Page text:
As pastor of Church of the Resurrection, Adam Hamilton has the honor of leading the largest United Methodist congregation in the United States. More than 8,600 attend services each week, and the Kansas congregation is considered by many to be America’s most influential mainline Protestant church. But with the release of his provocative new book, “Making Sense of the Bible: Rediscovering the Power of Scripture Today,” Hamilton is becoming known as someone who is challenging traditional understandings the Bible.
Here we discuss the message of his book and how he navigates the most difficult and debated passages.
RNS: You believe the Bible is divinely “inspired.” Can you explain what you mean exactly?
AH: The biblical authors were people like us. Christians do not hold, as Muslims do, that our holy book was dictated by God. The biblical authors wrote in particular times, for particular audiences, out of a particular context. Part of rightly interpreting Scripture is reading it in the light of what we can know about its historical and cultural context, the author’s purposes in writing and knowing something about the people they were writing to.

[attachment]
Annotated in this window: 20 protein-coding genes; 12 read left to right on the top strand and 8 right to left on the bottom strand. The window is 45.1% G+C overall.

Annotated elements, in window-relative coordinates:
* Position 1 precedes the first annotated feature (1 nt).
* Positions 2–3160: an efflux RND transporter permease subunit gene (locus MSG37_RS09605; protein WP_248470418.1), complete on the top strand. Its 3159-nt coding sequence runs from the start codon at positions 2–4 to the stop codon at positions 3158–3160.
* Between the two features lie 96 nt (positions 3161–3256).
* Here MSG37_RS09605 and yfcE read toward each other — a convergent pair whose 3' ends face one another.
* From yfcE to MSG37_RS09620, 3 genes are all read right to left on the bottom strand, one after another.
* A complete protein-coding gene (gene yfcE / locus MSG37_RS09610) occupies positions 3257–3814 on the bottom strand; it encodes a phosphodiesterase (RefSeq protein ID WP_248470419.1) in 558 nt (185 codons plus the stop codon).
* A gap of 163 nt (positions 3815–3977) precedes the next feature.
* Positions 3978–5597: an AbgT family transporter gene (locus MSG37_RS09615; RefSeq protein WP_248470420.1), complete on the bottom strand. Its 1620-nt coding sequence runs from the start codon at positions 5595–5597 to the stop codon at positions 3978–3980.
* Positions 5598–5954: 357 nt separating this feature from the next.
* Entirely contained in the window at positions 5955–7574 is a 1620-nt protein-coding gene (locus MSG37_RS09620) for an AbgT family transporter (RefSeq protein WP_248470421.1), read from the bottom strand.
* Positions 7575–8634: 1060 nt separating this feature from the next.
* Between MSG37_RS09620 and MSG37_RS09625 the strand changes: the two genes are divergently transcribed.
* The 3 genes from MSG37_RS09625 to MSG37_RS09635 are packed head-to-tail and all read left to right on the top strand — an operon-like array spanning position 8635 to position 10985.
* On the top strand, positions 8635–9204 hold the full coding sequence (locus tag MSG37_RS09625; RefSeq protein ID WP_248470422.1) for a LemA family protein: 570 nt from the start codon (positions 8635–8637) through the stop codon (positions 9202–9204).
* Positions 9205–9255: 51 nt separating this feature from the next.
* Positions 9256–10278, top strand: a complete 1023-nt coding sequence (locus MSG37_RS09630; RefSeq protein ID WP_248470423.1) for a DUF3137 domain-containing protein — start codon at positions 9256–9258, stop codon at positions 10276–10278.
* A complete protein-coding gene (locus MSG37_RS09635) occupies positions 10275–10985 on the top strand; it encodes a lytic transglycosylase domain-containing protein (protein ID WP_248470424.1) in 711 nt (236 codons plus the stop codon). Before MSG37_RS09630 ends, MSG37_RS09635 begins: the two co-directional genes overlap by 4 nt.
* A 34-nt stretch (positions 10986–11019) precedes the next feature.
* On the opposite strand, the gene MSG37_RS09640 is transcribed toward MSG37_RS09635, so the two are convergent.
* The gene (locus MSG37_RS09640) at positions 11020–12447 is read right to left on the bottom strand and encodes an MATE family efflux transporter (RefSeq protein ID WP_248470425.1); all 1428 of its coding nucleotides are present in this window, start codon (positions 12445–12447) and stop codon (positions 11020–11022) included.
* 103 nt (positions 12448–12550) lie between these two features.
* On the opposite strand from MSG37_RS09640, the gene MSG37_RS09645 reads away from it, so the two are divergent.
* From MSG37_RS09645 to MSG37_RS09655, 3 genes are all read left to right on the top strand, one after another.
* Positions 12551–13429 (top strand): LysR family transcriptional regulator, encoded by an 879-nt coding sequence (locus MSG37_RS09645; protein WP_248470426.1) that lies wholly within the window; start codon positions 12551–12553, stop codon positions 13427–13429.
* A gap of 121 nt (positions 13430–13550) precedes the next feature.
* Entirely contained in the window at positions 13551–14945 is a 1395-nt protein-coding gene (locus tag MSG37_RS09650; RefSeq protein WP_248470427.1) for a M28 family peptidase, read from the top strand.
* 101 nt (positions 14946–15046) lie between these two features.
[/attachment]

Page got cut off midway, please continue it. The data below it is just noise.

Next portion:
In 2 Timothy 3:16 Paul writes, “All Scripture is inspired by God…” Christians often assume they know what this means, but Paul seems to have created the word “inspired.” It does not appear in the Greek language before this and is used nowhere else in the Bible. It literally means “God-breathed” but Paul doesn’t go on to explain precisely what he means. It is a metaphor, and metaphors are not precise. Push them too far and they break down.
When I think of inspired, I think of God-influenced. This leaves open a variety of ways in which the biblical authors were influenced by God.
RNS: A lot of critics reject the Bible because of the violence in the Old Testament. What say you?